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Car towed and now won't start

My car got towed for parking in a temp construction zone 6 days ago. Have driven it just a few short trips since (city living). Now it won’t start this afternoon after driving it in the morning. Turn the key and a few of the notification lights on the dash come on, I get a clicking noise and nothing happens. Radio and windows were still working at first but not now.

2013 CRV - never had any issues with it and it has less than 20k miles on it (like I said - city living).

Any ideas? Could the tow have caused some issue which is now manifesting itself? It was locked and was pulled from behind up onto a flat bed and towed that way.

Will it start with a jump. If so replace battery.

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Make sure the battery connections are tight (and clean). Maybe something got jostled loose.

If you don’t find anything there, I’d have a battery and charging system test done. Your battery is old enough that it could be on the way out.


Have your battery tested.
And if you cannot take the car for a decent drive a few times a week, and you have access to a 115VAC socket, consider a trickle charger. Engines that only go on occasional short drives slowly lose their charge. A battery needs to be “topped off” occasionally.

My vote is also for a shaky battery. The battery was probably manufactured in early or mid 2012 so that means it’s going on 5 years old.

The sparse driving habits also have an effect on battery life.

to add to the above answers- no, this likely has next to nothing to do with your poor choice in parking and subsequent towing.

Get the battery checked, and probably replaced.

The towing would not have caused your problem

Likely this problem would have popped up even if you were not towed.

Battery connections are the first place to begin when you have a “No Crank” situation. Even
if you have a new battery, if the connections are loose, dirty or corroded, you will not be
allowing the full flow of current to pass thru the connections. The connection may be
enough to turn on the lights, but not enough for the huge flow that is needed to operate the
starter. This is where many people say that they know the battery is good….”because the
lights come on”. This is no more a battery test than licking a 9volt battery. It only tells you that there is electricity…not how many volts or the amperage that flows from the battery.
Jump starting may have wiggled the terminal just enough to allow the current to pass and start the engine, but tomorrow you have the same problem.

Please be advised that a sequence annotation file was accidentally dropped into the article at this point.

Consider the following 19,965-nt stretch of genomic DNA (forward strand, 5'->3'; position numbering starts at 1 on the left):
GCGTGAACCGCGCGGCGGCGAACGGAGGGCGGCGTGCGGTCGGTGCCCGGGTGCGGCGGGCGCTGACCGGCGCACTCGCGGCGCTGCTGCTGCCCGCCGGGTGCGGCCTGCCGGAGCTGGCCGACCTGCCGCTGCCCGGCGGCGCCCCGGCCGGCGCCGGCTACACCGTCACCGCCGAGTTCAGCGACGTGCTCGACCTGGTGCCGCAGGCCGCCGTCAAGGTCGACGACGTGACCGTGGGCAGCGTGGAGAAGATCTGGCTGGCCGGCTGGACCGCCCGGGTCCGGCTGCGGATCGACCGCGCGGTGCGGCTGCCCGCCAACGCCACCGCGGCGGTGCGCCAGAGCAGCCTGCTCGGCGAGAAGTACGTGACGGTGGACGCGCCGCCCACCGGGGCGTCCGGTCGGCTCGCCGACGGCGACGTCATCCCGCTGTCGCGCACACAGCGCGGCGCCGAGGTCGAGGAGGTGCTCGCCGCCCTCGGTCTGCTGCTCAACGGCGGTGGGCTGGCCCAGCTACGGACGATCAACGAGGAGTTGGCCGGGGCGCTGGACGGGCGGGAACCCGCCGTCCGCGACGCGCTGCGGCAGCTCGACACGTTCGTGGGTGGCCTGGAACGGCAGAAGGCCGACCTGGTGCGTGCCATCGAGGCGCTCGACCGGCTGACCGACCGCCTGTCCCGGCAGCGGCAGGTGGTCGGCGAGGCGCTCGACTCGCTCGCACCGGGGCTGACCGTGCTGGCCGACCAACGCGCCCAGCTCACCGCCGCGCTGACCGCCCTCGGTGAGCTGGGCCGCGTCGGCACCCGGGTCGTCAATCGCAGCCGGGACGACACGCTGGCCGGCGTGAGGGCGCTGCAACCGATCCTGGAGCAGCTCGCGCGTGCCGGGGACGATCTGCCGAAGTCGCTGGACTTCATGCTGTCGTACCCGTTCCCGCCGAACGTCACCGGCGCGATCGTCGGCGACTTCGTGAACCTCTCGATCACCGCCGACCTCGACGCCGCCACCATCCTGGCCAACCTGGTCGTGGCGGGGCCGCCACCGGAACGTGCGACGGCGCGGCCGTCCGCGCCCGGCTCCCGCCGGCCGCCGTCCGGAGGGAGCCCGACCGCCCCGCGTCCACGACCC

First remove the cables from the battery and use a wire brush to remove any corrosion and dirt from the battery posts and the cable terminals. There is a tool with a round wire brush for this purpose, found at any auto parts store for less than $10
Before connecting the cables, apply a coating of di-electric grease to the battery posts this will keep oxygen away from the connection so that it will not corrode as fast.

It is just as important that the other end of the cables also have a clean connection. Remove the positive cable from the battery again so that you do not short anything out. Follow both cables to their far ends, remove this connection and wire brush the connection and the cable terminal clean and retighten these connections.

If there was work done recently, there may have been an “engine to body” ground that was not installed following the work. These grounds normally run from the rear of the engine to the firewall and are uninsulated and most are a braided wire. If any of these are found unattached…reattach them.
Remember….this is not a “Sherman Tank” don’t over tighten the connections.
Tight…tight………………too tight…broke!!!


My wife’s parents haven’t driven much in the last three weeks. They tried to start their car and there was nothing. I checked the battery date and it is 2 years old. It’s a 2003 LeSabre, and the battery is under the rear seat. Jump starting the car requires connecting positive to positive under the hood and negative to a suitable ground, again under the hood. My cables wouldn’t reach since the care was nose into the garage. We had it towed to the dealer and it turned out to be a run down battery. It might just be the same for you. Check the date on your battery. If it is more than 5 years old, it may need replacement. If younger, it might just need a charge.

The OP should chalk this incident up to…coincidence.
And, as has been stated multiple times, your battery is probably not in good shape because of the limited amount of recharging that it gets as a result of the local driving pattern.
I just hope that the OP is following the Severe Service schedule for oil changes as a result of those driving patterns, otherwise a weak battery will be the least of his problems.


If it had anything to do w/the tow, most likely it was that the battery got jostled and the cable-connectors are a little loose on the battery posts. First thing I’d do in this situation is recharge the battery w/a battery charger overnight and clean and tighten the battery post connectors. Good time to check that the battery is filled with distilled water to the mark, if you’ve got that type of battery.